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Colin Powell cancels Athens visit
Arshad Mohammed |
August 28, 2004 16:51 IST
U.S. Secretary of State Colin Powell abruptly canceled plans to attend the Olympics closing ceremonies in Athens on Sunday in part because of events in Iraq and Sudan, the State Department said.
U.S. officials denied Powell changed plans because of protests against U.S. foreign policy that were dispersed when police hurled tear gas on Friday at about 1,000 demonstrators headed in the direction of the U.S. Embassy in Athens.
On Saturday Greek activists hoisted a massive banner saying "Powell Killer Go Home" on the Acropolis hillside towering over Athens to protest against his planned 24-hour visit.
"Secretary of State Colin Powell informed Greek Foreign Minister Petros Molyviatis that due to the press of business in Washington the secretary would not be able to travel to Athens to attend the closing ceremonies of the Olympic Games," State Department spokesman Richard Boucher said in a statement.
Boucher said Powell called Molyviatis on Friday and "expressed his congratulations to the government and people of Greece for hosting a spectacular, safe and successful Olympics."
The Greek government, which may have been embarrassed by Powell's cancellation, said he told Molyviatis he could not come because of "pressing obligations" and that the two agreed he would visit Greece in the first half of October.
The International Olympic Committee declined to comment on Powell's decision. But an organizer of protests in Athens said it was a victory for the anti-war movement.
"Of course, the cancellation was linked to our protests," Yiannis Sifakakis told Reuters. "This is a huge victory for the anti-war movement which protested by the thousands in the streets of Athens last night.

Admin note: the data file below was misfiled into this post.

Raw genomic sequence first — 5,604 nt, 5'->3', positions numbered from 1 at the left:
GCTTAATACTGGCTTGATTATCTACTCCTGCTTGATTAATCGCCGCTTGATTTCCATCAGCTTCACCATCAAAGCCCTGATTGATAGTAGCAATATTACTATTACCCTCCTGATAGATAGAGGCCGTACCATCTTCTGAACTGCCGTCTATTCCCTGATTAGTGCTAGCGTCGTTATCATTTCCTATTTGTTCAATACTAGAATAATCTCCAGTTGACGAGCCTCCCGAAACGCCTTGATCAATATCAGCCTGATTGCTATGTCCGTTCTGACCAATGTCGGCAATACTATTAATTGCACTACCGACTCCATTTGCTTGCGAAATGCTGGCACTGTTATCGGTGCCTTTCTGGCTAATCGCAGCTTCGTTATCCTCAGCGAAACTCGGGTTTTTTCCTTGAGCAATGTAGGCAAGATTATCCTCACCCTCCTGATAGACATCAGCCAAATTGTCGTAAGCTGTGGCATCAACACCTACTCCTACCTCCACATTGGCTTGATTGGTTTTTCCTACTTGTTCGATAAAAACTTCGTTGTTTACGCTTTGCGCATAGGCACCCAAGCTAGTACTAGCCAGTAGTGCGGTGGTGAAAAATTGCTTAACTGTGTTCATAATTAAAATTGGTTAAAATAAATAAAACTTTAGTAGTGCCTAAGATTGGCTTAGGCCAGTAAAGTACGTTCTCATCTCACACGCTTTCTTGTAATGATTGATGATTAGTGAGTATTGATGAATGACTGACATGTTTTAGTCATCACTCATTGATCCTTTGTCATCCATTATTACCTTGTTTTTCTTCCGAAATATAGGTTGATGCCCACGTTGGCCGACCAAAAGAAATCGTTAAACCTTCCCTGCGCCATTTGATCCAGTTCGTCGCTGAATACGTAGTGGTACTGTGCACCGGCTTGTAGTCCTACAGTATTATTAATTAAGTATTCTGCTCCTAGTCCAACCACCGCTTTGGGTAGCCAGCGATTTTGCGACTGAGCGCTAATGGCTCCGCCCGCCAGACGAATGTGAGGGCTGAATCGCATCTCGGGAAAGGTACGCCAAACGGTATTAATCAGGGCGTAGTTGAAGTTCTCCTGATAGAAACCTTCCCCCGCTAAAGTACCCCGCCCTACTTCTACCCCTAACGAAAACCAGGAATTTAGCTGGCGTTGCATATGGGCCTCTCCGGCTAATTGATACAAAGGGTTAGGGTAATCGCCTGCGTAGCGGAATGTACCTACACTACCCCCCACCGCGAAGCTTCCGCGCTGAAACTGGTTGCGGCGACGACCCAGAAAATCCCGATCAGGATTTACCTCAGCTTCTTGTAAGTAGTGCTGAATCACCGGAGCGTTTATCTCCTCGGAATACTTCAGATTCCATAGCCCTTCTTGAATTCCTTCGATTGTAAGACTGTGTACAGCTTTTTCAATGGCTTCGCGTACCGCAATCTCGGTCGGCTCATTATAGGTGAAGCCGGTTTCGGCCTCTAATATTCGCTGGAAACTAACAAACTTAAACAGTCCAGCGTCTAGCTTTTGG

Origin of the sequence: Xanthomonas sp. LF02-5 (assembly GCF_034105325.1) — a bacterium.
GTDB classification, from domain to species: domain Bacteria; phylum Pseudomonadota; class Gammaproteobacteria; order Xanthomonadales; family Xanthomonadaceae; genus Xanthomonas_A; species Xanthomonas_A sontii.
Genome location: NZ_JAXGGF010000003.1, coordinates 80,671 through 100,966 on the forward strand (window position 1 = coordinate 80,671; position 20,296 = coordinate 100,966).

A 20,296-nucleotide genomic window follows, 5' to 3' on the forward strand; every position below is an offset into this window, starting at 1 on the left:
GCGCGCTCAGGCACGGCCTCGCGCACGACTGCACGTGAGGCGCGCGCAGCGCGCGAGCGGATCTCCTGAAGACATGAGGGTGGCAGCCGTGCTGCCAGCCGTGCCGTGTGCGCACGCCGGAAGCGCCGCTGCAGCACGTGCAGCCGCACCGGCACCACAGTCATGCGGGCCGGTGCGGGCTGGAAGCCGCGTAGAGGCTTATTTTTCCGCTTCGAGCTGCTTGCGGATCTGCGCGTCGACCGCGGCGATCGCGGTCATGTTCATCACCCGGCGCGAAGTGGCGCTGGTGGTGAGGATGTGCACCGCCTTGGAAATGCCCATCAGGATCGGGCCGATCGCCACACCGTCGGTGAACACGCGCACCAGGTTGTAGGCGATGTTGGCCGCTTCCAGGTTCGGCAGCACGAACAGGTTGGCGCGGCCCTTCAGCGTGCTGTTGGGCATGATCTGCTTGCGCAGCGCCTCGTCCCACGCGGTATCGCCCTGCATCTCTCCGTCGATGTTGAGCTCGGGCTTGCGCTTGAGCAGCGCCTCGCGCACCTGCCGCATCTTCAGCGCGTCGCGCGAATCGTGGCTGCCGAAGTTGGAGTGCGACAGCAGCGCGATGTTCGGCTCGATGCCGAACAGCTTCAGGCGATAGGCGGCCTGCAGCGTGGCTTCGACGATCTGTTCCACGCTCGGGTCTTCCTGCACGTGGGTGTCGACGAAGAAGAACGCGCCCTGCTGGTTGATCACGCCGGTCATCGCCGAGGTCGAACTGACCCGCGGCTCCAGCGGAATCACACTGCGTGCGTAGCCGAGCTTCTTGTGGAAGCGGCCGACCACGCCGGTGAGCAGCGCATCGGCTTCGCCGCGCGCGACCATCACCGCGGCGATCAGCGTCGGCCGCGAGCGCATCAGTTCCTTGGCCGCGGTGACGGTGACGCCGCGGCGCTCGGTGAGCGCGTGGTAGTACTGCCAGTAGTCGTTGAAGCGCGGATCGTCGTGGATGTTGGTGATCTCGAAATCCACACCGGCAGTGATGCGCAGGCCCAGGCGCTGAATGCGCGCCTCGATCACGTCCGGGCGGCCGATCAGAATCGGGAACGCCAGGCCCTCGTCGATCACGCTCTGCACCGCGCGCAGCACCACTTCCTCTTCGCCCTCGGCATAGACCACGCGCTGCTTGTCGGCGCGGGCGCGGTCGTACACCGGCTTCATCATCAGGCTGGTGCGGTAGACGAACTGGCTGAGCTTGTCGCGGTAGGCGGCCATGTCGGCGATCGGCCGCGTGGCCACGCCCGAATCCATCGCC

"It is very clear why he is not coming even if he is trying to come up with excuses. But whenever he should decide to come we will lay on the same welcome," Sifakakis said.
A senior U.S. official hinted that Powell's trip might have caused unspecified difficulties for Greece, which has mounted a major security operation to keep the Olympics safe.
"The Greeks have done a terrific job with the Olympics and the last thing that we want to do is have complications with a trip that might detract from their success," said the official, who asked not to be named.
Asked what would keep Powell in Washington, State Department spokesman Kurtis Cooper said: "Among other things, there is much going on in Iraq, especially in Najaf, and in Sudan that requires the secretary close attention."
The situation in Najaf appeared calmer than it has been for weeks when Shi'ite fighters on Friday left the Imam Ali Mosque and began turning in their weapons after a peace agreement ended their bloody rebellion.
Sudan faces a U.N. deadline next week to defuse a humanitarian crisis in its western Darfur region or possibly face sanctions.
Washington accuses Khartoum-backed militias drawn from nomadic Arabs of ethnic cleansing against villagers who speak African languages in a crisis the United Nations estimates has killed some 50,000 people and left 1.2 million homeless.
On July 30 the U.N. Security Council gave Sudan 30 days to prosecute and disarm the militias accused of widespread killings, rape and uprooting villagers. The council deliberates on Sudan's efforts next week but no major action is expected.